Monday, October 15, 2007

Trapped In The Pet Sounds

It’s difficult to reconsider the classics. Forty years after damaging the pop music paradigm, The Beach BoysPet Sounds has been dissected, bisected and trisected every which way by musicians and critics alike only so that they could all come to one conclusion:

It’s important.

Brian Wilson, after hearing The BeatlesRubber Soul, caught a whiff of change and decided that he wanted to do more than sing about surfing. So, while the rest of The Beach Boys were touring, Wilson slaved away at his piano, borrowed some ideas and musicians from Phil Specter (yeah, the weirdo that just got away with murder) and then put his group through hell while getting the notes just right. After the album’s release, it inspired The Beatles to come up with Sgt. Pepper’s Lonely Hearts Club Band and thus the 60s REALLY began.

Probably more remarkable than the fact that a “teenage”-friendly pop act like The Beach Boys managed to deepen their relevance is that Wilson, then 23, knew how to make a record that would matter. Cultural shifts in social consciousness and thinking were altering the perceptions of pop music and how it was represented back then. Groups that at one point had been relished with schmaltz or suffocated by their press-friendly allure were in sudden need to be taken seriously and, as a result, LPs were growing into conceptual masterpieces as opposed to DJ-ready hit collections. To The Beach Boys’ advantage, it was luck that they had a genius like Wilson to help them bridge the gap between where they were and where Pet Sounds ultimately took them. It’s the same luck that allowed The Beatles to make influential advancements as the Lennon/McCartney/Martin powerhouse took hold of the vine that would pull them out of the Beatlemania quicksand.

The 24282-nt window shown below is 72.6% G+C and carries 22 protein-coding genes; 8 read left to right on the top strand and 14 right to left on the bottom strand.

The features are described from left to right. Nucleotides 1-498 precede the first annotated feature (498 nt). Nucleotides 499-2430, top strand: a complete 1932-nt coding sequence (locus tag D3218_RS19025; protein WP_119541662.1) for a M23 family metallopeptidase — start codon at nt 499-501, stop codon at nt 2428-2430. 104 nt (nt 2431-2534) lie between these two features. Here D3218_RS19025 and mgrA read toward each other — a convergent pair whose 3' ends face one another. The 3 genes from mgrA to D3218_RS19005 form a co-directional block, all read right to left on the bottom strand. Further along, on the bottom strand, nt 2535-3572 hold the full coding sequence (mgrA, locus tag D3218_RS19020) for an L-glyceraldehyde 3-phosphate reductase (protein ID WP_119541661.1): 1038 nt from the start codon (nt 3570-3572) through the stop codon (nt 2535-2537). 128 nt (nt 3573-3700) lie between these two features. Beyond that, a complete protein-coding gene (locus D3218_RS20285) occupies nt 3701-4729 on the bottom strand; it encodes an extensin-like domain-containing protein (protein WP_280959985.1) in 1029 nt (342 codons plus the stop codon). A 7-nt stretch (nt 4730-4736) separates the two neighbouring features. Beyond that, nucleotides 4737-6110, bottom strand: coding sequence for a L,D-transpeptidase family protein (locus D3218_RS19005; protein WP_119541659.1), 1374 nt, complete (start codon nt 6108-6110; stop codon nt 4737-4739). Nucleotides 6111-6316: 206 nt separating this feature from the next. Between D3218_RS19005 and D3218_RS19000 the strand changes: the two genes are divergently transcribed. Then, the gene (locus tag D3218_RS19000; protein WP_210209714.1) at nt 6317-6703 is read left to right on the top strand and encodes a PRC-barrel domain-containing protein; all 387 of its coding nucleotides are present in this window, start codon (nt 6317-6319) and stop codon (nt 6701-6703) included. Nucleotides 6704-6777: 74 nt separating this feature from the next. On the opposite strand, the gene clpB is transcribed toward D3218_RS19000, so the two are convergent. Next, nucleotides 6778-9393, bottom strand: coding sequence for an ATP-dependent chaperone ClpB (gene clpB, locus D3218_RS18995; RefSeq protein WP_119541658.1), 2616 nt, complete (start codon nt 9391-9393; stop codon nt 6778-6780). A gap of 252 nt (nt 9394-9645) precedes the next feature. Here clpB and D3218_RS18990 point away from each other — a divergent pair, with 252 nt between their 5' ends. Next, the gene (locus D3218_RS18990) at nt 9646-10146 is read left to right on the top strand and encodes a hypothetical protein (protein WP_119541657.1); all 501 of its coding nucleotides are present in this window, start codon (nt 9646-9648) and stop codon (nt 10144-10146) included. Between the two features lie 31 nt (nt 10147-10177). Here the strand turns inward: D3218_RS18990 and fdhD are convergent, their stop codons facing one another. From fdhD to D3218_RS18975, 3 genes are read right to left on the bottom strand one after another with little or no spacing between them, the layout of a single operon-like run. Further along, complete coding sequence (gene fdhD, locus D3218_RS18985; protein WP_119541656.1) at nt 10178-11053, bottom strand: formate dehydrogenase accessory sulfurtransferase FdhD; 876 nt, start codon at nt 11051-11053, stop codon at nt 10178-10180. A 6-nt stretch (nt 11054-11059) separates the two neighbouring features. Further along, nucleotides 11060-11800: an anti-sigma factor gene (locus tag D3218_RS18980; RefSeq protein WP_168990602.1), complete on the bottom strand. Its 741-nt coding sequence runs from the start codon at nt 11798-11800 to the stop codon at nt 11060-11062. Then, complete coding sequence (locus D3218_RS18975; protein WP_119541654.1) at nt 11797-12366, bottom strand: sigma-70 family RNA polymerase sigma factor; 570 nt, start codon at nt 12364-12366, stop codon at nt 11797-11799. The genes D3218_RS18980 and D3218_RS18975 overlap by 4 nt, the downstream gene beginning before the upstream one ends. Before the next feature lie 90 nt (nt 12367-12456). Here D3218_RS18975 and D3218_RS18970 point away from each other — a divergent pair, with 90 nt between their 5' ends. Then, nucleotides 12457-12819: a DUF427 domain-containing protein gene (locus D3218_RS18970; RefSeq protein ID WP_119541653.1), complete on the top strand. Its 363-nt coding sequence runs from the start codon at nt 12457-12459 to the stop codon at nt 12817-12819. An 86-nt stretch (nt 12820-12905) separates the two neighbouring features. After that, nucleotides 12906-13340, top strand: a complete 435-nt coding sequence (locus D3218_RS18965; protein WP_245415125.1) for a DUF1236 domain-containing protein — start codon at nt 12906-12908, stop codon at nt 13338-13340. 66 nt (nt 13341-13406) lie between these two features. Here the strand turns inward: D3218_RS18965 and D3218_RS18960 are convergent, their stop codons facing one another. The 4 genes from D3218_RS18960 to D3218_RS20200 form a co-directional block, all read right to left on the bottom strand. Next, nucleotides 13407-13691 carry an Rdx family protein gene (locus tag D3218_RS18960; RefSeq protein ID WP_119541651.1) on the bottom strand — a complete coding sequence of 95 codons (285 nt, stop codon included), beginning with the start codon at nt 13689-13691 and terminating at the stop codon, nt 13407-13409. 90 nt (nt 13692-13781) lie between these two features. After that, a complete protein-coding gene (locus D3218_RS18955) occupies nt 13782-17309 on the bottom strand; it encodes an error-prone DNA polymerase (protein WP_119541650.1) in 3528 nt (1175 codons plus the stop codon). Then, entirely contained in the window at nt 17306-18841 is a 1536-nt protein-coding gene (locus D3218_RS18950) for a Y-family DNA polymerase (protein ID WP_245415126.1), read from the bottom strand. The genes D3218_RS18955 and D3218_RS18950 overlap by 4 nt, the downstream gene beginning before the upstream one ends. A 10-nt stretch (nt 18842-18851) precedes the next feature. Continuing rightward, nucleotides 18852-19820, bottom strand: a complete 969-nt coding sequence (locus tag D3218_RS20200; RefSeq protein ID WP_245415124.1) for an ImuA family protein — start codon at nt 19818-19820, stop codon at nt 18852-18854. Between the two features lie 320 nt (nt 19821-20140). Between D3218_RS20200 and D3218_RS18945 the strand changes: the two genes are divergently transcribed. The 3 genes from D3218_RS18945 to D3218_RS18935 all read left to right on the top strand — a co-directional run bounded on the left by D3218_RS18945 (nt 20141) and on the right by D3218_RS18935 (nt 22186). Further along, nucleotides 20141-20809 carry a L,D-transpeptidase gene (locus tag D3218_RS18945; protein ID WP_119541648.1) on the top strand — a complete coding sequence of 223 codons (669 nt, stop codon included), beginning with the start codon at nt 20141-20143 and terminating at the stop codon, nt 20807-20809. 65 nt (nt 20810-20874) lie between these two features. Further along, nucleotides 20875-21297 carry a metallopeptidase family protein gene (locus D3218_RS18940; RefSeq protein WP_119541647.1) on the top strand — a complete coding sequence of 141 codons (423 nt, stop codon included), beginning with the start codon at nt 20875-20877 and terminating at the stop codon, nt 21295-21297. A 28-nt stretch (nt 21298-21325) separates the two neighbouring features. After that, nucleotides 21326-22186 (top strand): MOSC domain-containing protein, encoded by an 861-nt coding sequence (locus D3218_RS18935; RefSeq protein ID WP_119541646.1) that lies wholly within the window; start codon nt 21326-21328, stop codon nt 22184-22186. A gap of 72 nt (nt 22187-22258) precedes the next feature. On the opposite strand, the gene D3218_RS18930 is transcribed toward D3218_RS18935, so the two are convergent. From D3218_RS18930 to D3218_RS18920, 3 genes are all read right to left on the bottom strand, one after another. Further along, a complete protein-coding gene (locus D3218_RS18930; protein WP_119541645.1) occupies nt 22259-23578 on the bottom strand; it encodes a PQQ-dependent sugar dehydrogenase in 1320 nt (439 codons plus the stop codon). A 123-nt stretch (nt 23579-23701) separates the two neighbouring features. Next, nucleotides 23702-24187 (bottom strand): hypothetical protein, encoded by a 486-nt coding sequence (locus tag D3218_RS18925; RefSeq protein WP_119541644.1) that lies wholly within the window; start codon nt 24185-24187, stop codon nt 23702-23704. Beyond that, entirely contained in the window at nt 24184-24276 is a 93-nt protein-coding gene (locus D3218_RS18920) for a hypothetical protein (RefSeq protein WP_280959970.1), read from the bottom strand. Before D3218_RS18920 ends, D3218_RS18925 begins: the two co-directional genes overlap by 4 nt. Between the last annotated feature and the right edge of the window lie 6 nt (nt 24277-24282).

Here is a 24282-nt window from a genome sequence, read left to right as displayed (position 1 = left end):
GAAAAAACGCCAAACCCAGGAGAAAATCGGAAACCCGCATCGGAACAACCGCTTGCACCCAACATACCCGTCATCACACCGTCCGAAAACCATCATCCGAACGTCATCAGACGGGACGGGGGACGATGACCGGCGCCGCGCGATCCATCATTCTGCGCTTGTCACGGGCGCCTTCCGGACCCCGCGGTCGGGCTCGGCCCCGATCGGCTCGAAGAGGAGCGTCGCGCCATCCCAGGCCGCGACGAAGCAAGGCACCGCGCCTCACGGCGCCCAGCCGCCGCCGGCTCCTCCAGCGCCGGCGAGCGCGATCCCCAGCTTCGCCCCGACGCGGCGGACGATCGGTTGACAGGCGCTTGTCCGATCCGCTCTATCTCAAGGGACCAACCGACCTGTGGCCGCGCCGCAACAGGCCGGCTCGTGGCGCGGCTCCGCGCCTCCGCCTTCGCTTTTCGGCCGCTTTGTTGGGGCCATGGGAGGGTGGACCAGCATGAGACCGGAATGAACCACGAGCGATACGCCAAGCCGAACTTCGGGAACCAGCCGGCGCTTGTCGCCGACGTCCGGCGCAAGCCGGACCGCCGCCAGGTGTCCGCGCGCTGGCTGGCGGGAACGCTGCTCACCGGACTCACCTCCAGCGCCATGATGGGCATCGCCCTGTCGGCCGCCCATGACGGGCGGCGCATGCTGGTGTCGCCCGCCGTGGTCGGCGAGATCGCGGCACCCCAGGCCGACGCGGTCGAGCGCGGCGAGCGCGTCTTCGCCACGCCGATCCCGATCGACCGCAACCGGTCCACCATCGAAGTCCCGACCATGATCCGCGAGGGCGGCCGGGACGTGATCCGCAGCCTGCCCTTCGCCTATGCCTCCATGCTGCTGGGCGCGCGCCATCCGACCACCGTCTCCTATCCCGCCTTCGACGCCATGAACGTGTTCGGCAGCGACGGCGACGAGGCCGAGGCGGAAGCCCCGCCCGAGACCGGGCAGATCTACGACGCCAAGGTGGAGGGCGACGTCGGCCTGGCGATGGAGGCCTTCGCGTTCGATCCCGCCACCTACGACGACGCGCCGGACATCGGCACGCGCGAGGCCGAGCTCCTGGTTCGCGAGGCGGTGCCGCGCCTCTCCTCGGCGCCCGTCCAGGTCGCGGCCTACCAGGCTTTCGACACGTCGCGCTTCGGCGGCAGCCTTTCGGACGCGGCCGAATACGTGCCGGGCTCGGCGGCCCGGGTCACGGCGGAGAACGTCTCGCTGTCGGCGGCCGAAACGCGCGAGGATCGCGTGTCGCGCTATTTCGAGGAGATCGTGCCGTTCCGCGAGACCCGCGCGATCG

In terms of the album itself, the rather joyous tonality of “Wouldn’t It Be Nice” and the balladry of “God Only Knows” don’t necessarily coincide with the social awareness vibe of the decade. It’s interesting then that this vibe DIDN’T affect the album’s lyrical content (at least in terms of mood) and only the steps Pet Sounds took musically. It’s like The Beach Boys were trying to capture “Fun Fun Fun,” but on terms that the mind-expansion crowd could possibly relate to or “expand” with. That being the case, when Brian Wilson sings “I Just Wasn’t Made For These Times,” it’s a statement that we can take to heart.

Pop groups trying to grow, commercial stars transitioning into artists. It’s not an odd concept and it’s been done time and time again as genres evolve and perceptions grow or falter. Pet Sounds is interesting though in that, as it relates today, it’s technologically ahead of its time and truly a testament to commercial viability giving way to love of music. So, let’s look at it not for the music’s sake, but for its producer, its technique and the group that put it together.

The Beach Boys and The Beatles did not have the means to replicate albums like Pet Sounds or Sgt. Pepper on stage, so the studio became an important place for them to grow artistically. As the concept of the studio has grown, ANY producer now can come up with something like Pet Sounds, though not because of any innate musical sensibility. All it takes these days is equipment, some kind of know-how and maybe an ear. Granted the use of musicians isn’t completely obsolete at this point, but the days of analog are more or less over and producers, in every quote unquote sense of the word, seem to be the music-makers these days.